Photo Courtesy: Marquis Murray
I remember the day I found out I was going to be a dad. It was Mother’s Day, oddly enough, and I was out with some friends. Like any good husband, I called my wife, Thalita, to let her know (read: ask permission) that a group of us were going out for a bite to eat and that I’d be home later. This wouldn’t have been a problem any other time, but this time she said, “You can go if you want to, but we haven’t seen each other all day. Don’t you want to come home?” So I said goodbye to the guys and headed home—but not before picking up some DQ Blizzards to share. Better safe than sorry, right?
When I got home, there was a package waiting for me. Inside were three positive pregnancy tests. It hit me: This was about to get real. Over the next eight months, we experienced some of the best and most beautiful moments of pregnancy. Here are some things I learned along the way.
You’ve just levelled up in the journey of manhood: You’re going to be a dad, so you’d better get used to your new role. Your partner’s mind and body are about to undergo some massive changes and, as the pregnancy progresses, things will become more difficult for her. The more you work together, the easier this stage will be for both of you. I should also note that, at any given time, your partner reserves the right to ask for (and receive) a foot massage. When the morning sickness comes (and it will), keep a stockpile of ginger ale, salted crackers and spearmint gum (not peppermint, as peppermint is too strong and will upset her stomach even more). Also, after each assignment, be sure to follow up with “How else can I help?” Trust me, she’ll love this one.
People said this to us a lot, and it never made any sense to me. It’s not like you can bank sleep for when your baby arrives. After having kids and knowing what sleep deprivation feels like, I urge you: Sleep now while you still can. Don’t just sleep; enjoy sleep. Reflect on how silent the house is right now. As soon as you’re done reading this, go have a nap—because you can. Appreciate the very real possibility that you could be napping right now.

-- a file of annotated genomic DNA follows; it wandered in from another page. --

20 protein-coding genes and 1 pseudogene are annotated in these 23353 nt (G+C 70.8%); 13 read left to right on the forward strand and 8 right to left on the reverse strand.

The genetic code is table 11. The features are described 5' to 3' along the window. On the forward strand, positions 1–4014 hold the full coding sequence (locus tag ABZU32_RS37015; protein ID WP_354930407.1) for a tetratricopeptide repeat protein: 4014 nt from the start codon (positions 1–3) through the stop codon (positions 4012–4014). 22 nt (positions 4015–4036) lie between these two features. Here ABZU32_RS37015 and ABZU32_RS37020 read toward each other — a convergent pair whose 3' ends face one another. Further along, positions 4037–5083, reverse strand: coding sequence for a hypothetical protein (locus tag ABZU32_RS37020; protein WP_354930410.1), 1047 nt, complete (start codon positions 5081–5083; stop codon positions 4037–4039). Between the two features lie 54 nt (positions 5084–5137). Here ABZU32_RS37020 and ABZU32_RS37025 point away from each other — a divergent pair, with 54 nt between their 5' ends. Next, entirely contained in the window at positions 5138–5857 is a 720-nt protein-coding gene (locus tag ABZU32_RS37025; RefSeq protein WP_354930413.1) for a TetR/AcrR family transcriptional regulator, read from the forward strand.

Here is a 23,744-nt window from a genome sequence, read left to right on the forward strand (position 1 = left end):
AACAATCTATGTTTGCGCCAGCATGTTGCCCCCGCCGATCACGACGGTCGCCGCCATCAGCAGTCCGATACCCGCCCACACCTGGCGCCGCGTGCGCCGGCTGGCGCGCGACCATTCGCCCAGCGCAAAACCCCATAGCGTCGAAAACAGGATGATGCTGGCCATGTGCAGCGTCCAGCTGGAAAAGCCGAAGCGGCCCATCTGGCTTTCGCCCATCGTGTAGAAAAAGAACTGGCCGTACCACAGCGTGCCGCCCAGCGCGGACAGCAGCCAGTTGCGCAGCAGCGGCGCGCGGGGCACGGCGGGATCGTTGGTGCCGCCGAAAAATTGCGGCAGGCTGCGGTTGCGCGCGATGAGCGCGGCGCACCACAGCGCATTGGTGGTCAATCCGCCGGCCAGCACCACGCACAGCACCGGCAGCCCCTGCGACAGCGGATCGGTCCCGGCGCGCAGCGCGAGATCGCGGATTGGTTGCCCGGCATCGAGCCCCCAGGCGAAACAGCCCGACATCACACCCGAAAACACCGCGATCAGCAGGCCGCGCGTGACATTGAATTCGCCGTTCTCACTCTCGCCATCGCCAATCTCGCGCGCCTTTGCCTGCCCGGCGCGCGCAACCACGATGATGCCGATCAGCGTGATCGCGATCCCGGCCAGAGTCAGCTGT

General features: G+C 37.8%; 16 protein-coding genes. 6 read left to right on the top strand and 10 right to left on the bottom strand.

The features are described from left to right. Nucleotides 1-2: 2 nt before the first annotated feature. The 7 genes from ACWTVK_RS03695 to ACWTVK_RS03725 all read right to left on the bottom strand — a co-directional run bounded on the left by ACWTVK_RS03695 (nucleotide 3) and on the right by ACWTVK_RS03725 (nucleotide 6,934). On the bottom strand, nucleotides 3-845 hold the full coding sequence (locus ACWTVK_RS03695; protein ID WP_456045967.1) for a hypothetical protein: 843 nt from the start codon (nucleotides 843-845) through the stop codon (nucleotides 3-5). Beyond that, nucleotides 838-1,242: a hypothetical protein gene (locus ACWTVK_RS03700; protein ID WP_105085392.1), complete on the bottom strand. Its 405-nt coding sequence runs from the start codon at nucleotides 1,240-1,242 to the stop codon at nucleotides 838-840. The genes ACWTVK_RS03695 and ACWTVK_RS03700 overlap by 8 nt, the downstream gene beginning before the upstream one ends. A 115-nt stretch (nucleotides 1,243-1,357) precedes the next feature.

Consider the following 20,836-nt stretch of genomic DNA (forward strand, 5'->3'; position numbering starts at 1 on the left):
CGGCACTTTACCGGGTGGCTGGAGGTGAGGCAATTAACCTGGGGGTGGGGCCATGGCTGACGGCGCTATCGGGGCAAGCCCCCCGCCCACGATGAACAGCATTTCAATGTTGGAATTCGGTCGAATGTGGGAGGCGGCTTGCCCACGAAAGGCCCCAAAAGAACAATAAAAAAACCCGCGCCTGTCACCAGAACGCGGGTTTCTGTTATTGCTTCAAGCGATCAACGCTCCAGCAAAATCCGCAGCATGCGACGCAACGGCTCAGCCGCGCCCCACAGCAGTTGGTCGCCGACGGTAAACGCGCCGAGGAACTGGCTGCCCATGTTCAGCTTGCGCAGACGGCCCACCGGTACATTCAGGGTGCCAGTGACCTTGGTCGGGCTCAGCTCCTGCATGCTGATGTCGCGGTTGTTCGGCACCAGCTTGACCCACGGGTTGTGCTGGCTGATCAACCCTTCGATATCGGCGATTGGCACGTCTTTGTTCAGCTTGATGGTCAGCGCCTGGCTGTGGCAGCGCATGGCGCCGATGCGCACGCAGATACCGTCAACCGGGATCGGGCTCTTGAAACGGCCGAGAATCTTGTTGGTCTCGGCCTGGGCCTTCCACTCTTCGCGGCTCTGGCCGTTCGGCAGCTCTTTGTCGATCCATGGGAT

The further along your partner gets into the pregnancy, the more physical discomfort she will experience. That means she’ll crave comfort and want to cuddle (a lot) more. She may also need extra support. We called our body pillow “Ian” (don’t ask me why—we never really talked about it). Don’t take this personally, guys. Not only does your partner need more rest now than ever before but she also needs to be comfortable. Having the space she needs is a good thing, even if it means that she is cuddling with a pillow named Ian. Be there for her—the pillow won’t be there forever.
If you were “trying” for kids, then you’ve spent the past several weeks—or months—having more sex than you could probably handle. Well, let’s hope you enjoyed it. In the first trimester, your partner will probably be feeling her worst. The constant nausea, breast tenderness and sheer exhaustion that many women experience in the first trimester aren’t exactly aphrodisiacs. During the second trimester, though, she might start to feel like herself again. Take advantage of this window of opportunity—it won’t stay open for long. You’ll soon realize that connecting on an emotional level is what she needs right now, and it won’t go unnoticed.